The lowdown

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The thing with depressing lows, there are ‘better’ days, sometimes I’m lulled into a false of security, I’m well again!  Other times, the lows can be worse than other days and I only realise that retrospectively.  So yesterday I had cleaned my house, briefly attended my daughter’s birthday and then come to the house and relaxed in front of the TV with the company of my children.  I didn’t know it then, but that day was better.  Although I was tired I faced my fears of attending the party, I didn’t speak to anyone, but I was present.  And I got things done.  Then in the evening, I really enjoyed a calming evening and appreciated the quietness away from my noisy neighbours.

Late at night, with everyone in bed, I became CONVINCED that my house was going to be burgled.  I knew I’d left some windows open, and in windy weather they can come off the security latches and become huge, gaping holes – an easy entry to a passing opportunist.  It was a particularly windy night.  We are in windy season, something Wellington is notorious for.  And just to give that some context, people from Chicago have come here and observed its worse than what they’re used to!  Wind makes me anxious as I’ve mentioned before.  It distorts noises, blocks my senses, shadows become aggressive dancers, and I become hypervigilent.  So last night as I lay on the good old mattress on the floor in the office, I considered the windows. I thought about anything I might have of value.  I thought about what they might do, and then I thought about how statistically burglars tend to return.  What if I was in??  I considered that things would be covered in insurance and material goods are nothing compared to my family.  But how would I feel that people had been in the my house?  Would they be tidy or would they mess things up on purpose?

I really convinced myself that was what was going to happen.  I would have gotten in my car and driven down, but I had taken my meds, so though I felt ‘awake’ my reaction time would have been slower.  Plus, going out in the dark, in the wind, alone to a house where there might be unwelcome visitors – not the most appealing adventure.

It’s incredible how things go from worries to full-blown certainty in the night.  I lay awake troubled by images.  Always listening out for the tell-tale signs of someone outside this house (obviously after being my house, I’d be unlucky enough for them to come to this house!).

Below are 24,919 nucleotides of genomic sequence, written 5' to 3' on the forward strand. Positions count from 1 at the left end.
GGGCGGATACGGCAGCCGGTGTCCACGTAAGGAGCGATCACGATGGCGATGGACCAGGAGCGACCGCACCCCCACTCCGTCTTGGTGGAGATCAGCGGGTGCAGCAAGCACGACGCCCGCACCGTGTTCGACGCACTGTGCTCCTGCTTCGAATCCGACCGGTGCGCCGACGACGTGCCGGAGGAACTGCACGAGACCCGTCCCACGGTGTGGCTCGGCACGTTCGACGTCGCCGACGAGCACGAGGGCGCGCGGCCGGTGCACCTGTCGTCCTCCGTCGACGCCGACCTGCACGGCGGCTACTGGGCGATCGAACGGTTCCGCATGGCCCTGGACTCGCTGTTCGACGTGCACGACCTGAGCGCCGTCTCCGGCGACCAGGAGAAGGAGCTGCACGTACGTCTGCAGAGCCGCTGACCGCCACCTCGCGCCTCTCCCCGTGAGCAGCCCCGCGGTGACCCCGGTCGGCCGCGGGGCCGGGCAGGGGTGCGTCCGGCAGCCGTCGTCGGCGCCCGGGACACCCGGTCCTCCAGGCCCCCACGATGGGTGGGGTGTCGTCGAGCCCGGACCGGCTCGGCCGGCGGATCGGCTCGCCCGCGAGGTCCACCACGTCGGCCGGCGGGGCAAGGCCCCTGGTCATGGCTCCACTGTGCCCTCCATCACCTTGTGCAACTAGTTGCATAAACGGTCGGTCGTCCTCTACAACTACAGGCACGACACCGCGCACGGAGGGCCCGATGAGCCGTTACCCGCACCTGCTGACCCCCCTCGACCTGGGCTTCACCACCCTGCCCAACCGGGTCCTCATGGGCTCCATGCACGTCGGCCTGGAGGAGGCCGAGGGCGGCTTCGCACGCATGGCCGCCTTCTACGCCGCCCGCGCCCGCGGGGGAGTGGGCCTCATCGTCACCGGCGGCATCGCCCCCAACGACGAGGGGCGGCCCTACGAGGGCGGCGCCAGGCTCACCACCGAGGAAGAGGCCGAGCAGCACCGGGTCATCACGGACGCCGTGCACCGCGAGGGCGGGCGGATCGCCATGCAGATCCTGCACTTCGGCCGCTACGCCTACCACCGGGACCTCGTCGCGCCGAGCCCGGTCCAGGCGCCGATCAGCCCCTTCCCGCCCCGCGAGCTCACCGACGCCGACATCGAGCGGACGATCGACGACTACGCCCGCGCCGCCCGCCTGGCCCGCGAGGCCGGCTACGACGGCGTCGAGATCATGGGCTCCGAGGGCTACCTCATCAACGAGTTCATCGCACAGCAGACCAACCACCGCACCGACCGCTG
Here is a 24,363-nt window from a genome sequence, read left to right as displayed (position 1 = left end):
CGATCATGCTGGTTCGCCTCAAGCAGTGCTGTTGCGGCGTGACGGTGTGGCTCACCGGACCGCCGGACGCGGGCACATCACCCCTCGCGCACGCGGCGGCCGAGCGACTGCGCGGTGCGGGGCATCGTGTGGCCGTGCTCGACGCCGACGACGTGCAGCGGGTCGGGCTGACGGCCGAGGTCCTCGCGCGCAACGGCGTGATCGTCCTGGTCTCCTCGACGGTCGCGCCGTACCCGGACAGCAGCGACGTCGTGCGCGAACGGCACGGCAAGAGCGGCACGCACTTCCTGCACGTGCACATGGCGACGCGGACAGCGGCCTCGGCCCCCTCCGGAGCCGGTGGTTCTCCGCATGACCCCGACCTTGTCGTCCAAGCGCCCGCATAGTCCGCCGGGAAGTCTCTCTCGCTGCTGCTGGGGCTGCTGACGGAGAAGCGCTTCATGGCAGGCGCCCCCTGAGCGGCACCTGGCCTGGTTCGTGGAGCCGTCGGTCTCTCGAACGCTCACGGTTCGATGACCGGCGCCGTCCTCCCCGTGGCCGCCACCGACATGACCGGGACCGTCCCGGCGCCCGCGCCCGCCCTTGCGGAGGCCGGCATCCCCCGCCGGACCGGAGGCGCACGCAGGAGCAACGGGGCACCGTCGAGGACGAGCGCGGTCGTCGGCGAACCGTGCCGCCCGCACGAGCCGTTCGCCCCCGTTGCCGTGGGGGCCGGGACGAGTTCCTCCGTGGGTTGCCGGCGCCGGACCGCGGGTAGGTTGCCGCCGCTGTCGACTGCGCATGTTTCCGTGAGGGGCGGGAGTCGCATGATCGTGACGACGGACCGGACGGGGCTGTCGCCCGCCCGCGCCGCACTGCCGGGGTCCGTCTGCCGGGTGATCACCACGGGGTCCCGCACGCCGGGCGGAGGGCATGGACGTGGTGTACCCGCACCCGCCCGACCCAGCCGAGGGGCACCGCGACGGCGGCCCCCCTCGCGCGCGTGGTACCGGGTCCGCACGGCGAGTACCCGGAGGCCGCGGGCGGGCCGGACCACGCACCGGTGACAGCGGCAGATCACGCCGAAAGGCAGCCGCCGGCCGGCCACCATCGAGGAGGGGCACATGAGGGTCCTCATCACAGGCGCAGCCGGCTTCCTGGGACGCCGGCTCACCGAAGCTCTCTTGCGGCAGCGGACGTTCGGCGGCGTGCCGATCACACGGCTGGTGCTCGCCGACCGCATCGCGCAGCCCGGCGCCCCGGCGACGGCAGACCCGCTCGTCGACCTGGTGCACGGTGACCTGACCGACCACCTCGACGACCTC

This morning I was almost bouncing off the walls in anxiety and desperation to get to my house.  Hurrying the kids to get ready and then leaving really early to ‘assess the damage.’  Although the windows gaped open and even the curtains flapped around in the wind, my house remained untouched and tidy from yesterday.  Phew!

For the rest of the day I’ve been up at the house.  I’m still soaking up the peace, even in the brief time I returned to my house at 8am, the neighbours were revving engines.  A brief glance over and I could see outside lights left on (must have been a late one last night) and a welding mask, so either one of the is a serial killer, or more work is going on there.

Today, I can barely move.  I’m absolutely shattered, I feel miserable, and I have achy flu-like symptoms – a medication side effect.  I also keep feeling on the border of a panic attack.  My chest feels tight and painful with anxiety and it doesn’t take much to struggle for air.  Even as I write this I know I probably sound like Darth Vader hyperventilating.

I emailed my lecturer out of courtesy to advise that I was seeing disability services regarding his tests and tutorials.  He reply was curt, probably just succinct but I sensed annoyance.  Or am I transferring?  I can’t tell.

The trouble with lows, the inconsistency, the tiredness, the physiological effects, the inability to know an acknowledgement from a negative connotation and the ability to become convinced of an outcome – such as the burglary.  At least I’m in a position to know I’m not thinking normally.  As opposed to determined to ignore the signs.

I just hate this struggle.  I hate feeling like this.   I hate the feeling of despair.  I want to feel normal but I don’t even have the energy to smile.  Everyone and everything is a threat.

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One thought on “The lowdown

  1. Penny, I’ve been reading your blog posts– always, I always read them– and things just sound so hard right now. It’s taking a lot of strength and courage to keep trying, and I am glad you are trying.

    As for the email with your lecturer, I know I often perceive that people I view as “in authority” are annoyed with me or even frustrated/angry, but they aren’t. Last year, with Kat in school, a lot of the communication I had with her special education (autism) teacher was via email. I often would forward the email to Bea, with an attached note of “is she mad at me? I think she is angry because of xyz.”And Bea would write back that no, she wasn’t getting mad or annoyed from the email. Anyway. Maybe that helps some or maybe not, I just wanted to put that out there.

    I am thinking of you Penny, and sending good thoughts and safe hugs. Xx💟

    Like

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